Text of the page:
Tuesday, April 08, 2008

Warp Factor 3.6e-8, Mr. Sulu

Reactionless engines are a possibility? Cool! The Mad Rocket Scientist has the details, or some of them anyway.

The Disruptiveness of the iPhone

I got an iPhone, and it's now my indispensible portable device. I use it constantly. I can't wait until the 3G ships, so I can throw away my still-perfectly-usable $500 phone to buy a whole new $500 phone that does the Intertube faster. But here's the interesting thing: it's become indispensible in ways that I didn't expect it to before I got it.

Way back in the day, I used to compile all my sources with scripts. That lasted until I started doing Unix development, when I was introduced to "make". My first reaction was "why do I need that? I can write scripts to compile stuff." I was, of course, completely wrong. Completely, amazingly, agonizingly wrong. "make" was a whole different way of dealing with that particular underlying problem, and having once found "make", there was no way in hell I was going back to a non-"make"-having environment.

Same thing when we got always-on broadband connectivity (back in like '98 or '99). Up until then, we would occasionally go and dial-in to check email, but it was always a specific "go and check email" task. Once the broadband connection showed up, though, our network usage went way up. Not because we checked email all that much more often, but now the WWW was no longer unreasonable. And once again, having once found always-on connectivity, there was no way in hell we were ever going back to occasional dial-up access.

This pattern has repeated itself several times in just my personal experience: a technology comes along that beforehand I couldn't imagine why I'd want it, but afterwards became something that I couldn't imagine doing without it. "make", broadband, TiVo, and now an iPhone.

Kathy got the first iPhone in our house because she said I could take the birthday money she'd already gotten and just add the difference to get her one for her birthday. I did, because she deserves cool things in general, and whatever she wants I like to get her. I got one because I too deserve cool things, and she kept taunting me with "my phone's better than your phone."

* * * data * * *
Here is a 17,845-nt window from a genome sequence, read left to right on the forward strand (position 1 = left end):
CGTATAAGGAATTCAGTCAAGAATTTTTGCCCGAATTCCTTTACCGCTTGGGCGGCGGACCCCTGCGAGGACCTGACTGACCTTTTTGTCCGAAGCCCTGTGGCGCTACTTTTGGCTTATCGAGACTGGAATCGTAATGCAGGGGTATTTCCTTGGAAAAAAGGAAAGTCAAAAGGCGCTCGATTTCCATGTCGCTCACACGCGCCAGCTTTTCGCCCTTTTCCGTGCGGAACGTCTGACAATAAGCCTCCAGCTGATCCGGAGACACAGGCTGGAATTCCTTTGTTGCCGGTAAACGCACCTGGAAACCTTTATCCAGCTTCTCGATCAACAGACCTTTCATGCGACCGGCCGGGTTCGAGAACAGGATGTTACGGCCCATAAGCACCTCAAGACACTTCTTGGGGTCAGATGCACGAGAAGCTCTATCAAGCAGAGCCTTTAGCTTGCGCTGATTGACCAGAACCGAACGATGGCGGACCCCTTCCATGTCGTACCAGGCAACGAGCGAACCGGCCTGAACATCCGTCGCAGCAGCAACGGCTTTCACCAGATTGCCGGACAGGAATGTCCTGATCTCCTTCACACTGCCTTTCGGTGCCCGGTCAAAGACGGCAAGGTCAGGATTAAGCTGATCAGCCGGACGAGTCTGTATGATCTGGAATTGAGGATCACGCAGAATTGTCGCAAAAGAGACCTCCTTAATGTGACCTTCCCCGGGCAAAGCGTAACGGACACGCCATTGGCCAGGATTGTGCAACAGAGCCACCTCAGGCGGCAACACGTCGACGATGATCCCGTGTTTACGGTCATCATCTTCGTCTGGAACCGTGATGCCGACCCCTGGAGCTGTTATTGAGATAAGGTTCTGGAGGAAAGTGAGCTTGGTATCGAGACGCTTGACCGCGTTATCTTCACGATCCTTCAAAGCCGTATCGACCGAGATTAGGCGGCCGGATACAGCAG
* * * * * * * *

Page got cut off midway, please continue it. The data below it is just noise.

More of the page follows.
Now that I have it, I find I use it constantly. Not for making phone calls, mind you. I probably don't use its "phoneness" more than I did my previous handsets. I use it all the freaking time as a portable Internet device. At this point I'm really glad that Steve and the Death Star made me get an unlimited data plan because I am sucking the bits out of the aether all the livelong day.

I can't even watch television anymore without my iPhone in hand (well, I'm watching TiVo, but you know what I mean). Previously I was unlikely to pause the show and wander off to the other room to look actors up on IMDB (one of the most common things we say while watching teevee is "I know that guy/girl/child from somewhere!"). Now that I have an iPhone in-hand, I do just that. All the time. I read my RSS feeds at the gym. I twitter. I facebook. I hardly even notice standing in line for random crap any more because I always have something to do while waiting to check out at the grocery store or whatever.

And I do all these things because they are now significantly more convenient for me to integrate them into the non-digital portion of my life. It isn't that they weren't there before, but they were previously walled off into their own domain. Now that they're everywhere that I am, I can use them to keep informed, to talk more loudly via twitter and blog, to research more deeply, to remember more broadly, and to listen more carefully.

I can't wait until The Steve invents an implantable iBrainPal so I can quit typing with my thumbs.

Wait ... what?

Japanese fertility festival, where you can worship the penis! Seriously ... I wouldn't lie about that! See for yourself if you haven't already over at The Jawa Report or AoSHQ.